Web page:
She Glitters in the Dark
By Matt Dovey
Camila glanced over at the elevators, and her heart lurched when the shining doors opened. But it still wasn’t Hailey. Perhaps she wouldn’t come after all. Perhaps something had come up. Perhaps she’d put the phone down on Camila and immediately forgotten her, moving on as smoothly as she always had.
“Hey,” said the barman, shouting over the music and putting a Coors down on the glossy-black bar. “This is on the house.”
It was a cheap bottle, sure, but shit—free is free, yeah? “What for?” Camila shouted back.
“Shipping out, right? To the squidwar?”
Camila nodded. “Kapteyn-B. How’d you know?”
“You got that final-night look. You and a few others here. Enjoy it while you can.”
Camila raised the bottle in acknowledgement and navigated across the sticky dance floor to a sofa at the back of the club. She picked at her beer label as she stared over everyone’s heads (dancers bobbing like waves, a sea of hormones, salt-sweat on the air) to the city beyond the glass: edges and angles detailed in neon; interstate traffic reflected on dark skyscrapers like a galaxy across the sky; headlights like scattered stars, drifting fog like nebulae.
The last time she’d see it like this, even if she made it home. The war wasn’t going well—fucking squids kept popping up all over, and leadership was struggling to unlearn centuries of strategy meant for human opponents—but twenty-six light years of near-c round trip meant this’d all be dust and history by the time she got back anyway.
She noticed Hailey walk in out the corner of her eye, and tension flooded through Camila, churning in her stomach and stealing the air from her lungs. It wasn’t until Hail stood in front of her, head cocked sideways, that Camila realised her mouth was open and she was staring. But shit Hailey looked good in that dress: dark sequins and holo-vertices, the thin green lines sharp against the sheen of her black skin and juddering with the heavy beats that thumped the air.
“I thought,” said Hailey, shouting over the music to make herself heard, “that signing up for the front was the stupidest thing you could do. But dragging me out just to stare at me is stupider.”
“Shit, Hail, I’m sorry. You dress like that and expect me to retain the power of fucking speech? You doing it on purpose?”
A smile cracked the mask. Yeah, she knew what she was doing. She sat down on the sofa and took the bottle from Camila’s hand, stole a swig.
“Your last night then, huh?” said Hailey.
“Looks like. Leaving for the L5 station tomorrow, then out on a ramship for the stars.”
“When’d you make a stupid decision like that?”
When you left me, when’d you fucking think? “Guess I figured it was time I did something with my life, and, hell. I’ve always loved the stars, right?”
Hailey looked at her, those big brown eyes seeing straight through the bullshit but knowing why it was necessary for Camila, for them both. “So,” she said, serious and intent. “We gonna dance or what?”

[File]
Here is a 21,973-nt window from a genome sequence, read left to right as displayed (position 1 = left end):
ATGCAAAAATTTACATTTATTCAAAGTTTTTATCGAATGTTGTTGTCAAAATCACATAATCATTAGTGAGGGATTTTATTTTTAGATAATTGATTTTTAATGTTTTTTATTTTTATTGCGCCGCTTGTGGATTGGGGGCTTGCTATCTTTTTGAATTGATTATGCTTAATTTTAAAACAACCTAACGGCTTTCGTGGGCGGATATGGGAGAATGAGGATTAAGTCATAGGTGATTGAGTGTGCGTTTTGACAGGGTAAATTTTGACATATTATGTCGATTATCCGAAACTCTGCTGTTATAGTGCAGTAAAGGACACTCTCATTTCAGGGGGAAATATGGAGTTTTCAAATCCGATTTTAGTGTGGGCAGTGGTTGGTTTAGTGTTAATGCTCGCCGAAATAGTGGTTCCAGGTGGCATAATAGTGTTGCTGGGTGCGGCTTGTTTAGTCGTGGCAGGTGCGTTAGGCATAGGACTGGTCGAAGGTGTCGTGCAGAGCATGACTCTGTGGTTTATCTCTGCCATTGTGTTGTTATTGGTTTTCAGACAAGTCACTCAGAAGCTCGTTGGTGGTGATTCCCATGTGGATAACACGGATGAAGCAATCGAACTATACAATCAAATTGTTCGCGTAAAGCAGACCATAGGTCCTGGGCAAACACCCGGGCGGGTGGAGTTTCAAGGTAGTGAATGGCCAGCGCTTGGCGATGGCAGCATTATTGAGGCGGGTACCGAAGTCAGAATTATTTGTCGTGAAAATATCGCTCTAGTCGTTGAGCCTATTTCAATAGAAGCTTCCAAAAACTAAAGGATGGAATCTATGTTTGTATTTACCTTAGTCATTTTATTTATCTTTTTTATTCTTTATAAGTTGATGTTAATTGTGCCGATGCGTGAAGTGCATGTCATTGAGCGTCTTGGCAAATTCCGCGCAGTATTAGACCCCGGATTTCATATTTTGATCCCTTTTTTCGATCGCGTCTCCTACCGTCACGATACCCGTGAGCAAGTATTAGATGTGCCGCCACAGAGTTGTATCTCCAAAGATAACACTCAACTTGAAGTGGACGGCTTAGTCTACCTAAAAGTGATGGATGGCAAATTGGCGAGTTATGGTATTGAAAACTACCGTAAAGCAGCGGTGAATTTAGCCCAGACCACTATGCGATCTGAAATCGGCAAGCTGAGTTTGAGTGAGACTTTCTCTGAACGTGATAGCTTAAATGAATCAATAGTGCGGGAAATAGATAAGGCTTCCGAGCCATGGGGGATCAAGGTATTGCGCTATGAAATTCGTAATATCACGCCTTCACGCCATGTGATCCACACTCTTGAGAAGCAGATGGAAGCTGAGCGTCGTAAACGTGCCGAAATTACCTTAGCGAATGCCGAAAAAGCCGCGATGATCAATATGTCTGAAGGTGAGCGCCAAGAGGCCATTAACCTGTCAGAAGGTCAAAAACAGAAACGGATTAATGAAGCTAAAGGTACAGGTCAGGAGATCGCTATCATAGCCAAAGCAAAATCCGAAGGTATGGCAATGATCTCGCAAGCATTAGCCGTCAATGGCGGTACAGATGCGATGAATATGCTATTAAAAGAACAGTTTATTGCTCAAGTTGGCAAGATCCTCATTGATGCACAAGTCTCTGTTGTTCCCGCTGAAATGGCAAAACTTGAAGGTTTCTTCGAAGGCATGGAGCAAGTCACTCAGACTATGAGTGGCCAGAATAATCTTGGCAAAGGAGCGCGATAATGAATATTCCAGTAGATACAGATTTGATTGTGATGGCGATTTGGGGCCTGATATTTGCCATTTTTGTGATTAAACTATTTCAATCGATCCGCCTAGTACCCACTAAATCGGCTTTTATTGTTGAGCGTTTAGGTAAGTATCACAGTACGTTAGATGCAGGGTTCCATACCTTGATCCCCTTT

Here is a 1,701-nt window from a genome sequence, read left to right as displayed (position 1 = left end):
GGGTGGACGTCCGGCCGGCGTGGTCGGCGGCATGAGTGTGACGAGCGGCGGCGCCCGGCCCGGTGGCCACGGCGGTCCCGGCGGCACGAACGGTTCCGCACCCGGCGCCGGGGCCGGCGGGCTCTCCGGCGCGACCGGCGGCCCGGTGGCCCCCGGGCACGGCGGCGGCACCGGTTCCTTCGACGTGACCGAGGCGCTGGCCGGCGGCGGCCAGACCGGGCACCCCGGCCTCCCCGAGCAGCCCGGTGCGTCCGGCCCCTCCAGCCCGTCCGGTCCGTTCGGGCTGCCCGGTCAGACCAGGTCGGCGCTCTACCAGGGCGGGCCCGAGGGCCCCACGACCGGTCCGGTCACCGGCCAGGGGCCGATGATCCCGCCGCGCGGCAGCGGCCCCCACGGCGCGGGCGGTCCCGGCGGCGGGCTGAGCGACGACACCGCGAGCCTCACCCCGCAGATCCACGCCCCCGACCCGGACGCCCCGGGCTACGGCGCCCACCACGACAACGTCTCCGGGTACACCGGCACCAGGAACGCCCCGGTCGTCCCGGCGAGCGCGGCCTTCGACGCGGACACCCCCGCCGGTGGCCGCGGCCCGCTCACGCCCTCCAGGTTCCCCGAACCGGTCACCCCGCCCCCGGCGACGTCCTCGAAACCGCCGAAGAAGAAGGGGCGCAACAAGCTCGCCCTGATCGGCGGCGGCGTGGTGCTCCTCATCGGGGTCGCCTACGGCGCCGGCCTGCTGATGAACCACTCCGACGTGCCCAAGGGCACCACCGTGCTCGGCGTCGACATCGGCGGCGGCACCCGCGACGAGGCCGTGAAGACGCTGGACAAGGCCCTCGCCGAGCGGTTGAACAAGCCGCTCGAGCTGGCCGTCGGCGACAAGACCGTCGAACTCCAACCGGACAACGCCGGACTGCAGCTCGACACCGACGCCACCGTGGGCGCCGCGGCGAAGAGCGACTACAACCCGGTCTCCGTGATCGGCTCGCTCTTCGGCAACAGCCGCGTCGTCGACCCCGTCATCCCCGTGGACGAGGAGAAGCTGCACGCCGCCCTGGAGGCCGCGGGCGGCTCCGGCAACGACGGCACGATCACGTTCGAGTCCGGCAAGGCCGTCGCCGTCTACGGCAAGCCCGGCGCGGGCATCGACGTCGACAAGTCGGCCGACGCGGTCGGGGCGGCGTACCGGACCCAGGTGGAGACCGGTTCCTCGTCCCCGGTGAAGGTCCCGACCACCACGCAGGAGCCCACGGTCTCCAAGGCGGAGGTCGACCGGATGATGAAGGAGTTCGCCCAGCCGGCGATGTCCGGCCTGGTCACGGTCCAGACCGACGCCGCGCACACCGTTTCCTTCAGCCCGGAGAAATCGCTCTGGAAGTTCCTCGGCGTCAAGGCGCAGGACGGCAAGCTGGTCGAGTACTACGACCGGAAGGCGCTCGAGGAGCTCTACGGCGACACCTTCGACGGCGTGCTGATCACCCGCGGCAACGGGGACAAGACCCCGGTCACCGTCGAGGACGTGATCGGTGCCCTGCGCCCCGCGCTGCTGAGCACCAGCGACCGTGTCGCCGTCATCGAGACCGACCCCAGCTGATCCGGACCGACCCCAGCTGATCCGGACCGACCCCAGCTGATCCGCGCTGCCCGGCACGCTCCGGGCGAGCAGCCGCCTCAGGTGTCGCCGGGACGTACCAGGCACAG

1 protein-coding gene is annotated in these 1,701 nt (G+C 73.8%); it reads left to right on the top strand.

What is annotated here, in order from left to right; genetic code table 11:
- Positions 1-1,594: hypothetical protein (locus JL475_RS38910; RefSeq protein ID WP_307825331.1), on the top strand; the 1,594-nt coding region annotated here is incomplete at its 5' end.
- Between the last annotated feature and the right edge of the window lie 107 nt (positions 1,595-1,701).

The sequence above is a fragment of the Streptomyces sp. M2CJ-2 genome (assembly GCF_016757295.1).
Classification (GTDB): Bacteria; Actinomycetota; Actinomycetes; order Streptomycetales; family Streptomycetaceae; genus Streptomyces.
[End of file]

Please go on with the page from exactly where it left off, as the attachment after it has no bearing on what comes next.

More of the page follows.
Camila collapsed back on the sofa, exhausted, bass still rumbling through her guts and lungs but unable to animate her anymore. Hailey followed, sexy with sweat but still full of energy and delight, venting her excess joy with laughter like a ramship vented heat.
“You quitting already?” Hailey asked, folding her smooth legs neatly onto the sofa.
“Only for a moment, gimme a moment.” Camila shuffled and laid her head on Hailey’s lap, looking out at the crowd, all dancing, flirting and posturing their way through the Saturday night motions. Existing not living, drifting through, concentrating so much on the moment they’d lost the perspective of the years. Winning battles against tedium and losing the war on irrelevancy.
Camila knew that feeling. Shit, if she was honest, that was why she’d signed up. She’d lost her sense of purpose after Hailey left, couldn’t see what good she’d ever come to without her. Fighting for something new out there, among the stars, was the only meaningful act she could think of.
“Hail?” Camila tilted her chin up.
“Yes hun.” Hailey was idly stroking Camila’s hair, pulling her fingers through it.
“I’ll stay if you take me back.”
Hailey’s fingers stopped. She kept silent.
“You know… you know I’m never coming back, one way or another? Even if I survive Kapteyn, the sub-light travel… shit, Hail, it’ll be decades before I’m back here.”
“I know.” Camila read it on Hailey’s lips more than she heard it.
“This’ll be it. Our last night.”
Hailey shook her head, box braids swaying. “I can’t. You stay for me and I’ll be trapped. How could I ever leave you? How could I be independent if I had to check every act in case I upset you? I’d be a robot, only doing what you want so I can keep you happy, forever justifying your decision to stay. You really wanna suffocate me with that pressure instead of just… moving on and shipping out?”
Camila bit her lip, bit down on it hard to stop the tears, and swallowed the warm salt blood. “How about one last fuck, then?”
Hailey gently moved Camila’s head and stood up. “I’m going back to the dancefloor. You coming, soldier?”
“In a minute.” Camila blew a kiss up, and Hailey slipped away through the crowd. Camila wouldn’t fuck her. She shouldn’t. She didn’t want their last night to be a pity fuck any more than Hailey did.
Light washed over the dance floor like breakers on the shore. Hailey was in the centre of it all, arms high and smile wide, everyone else swirling round like they were caught in her gravity. Strobe lights caught the sequins of her dress and lit her up like a constellation: stars glittering in the darkness, flaring supernovae and blinking pulsars.
Camila slipped out to the elevators, leaving old battles behind.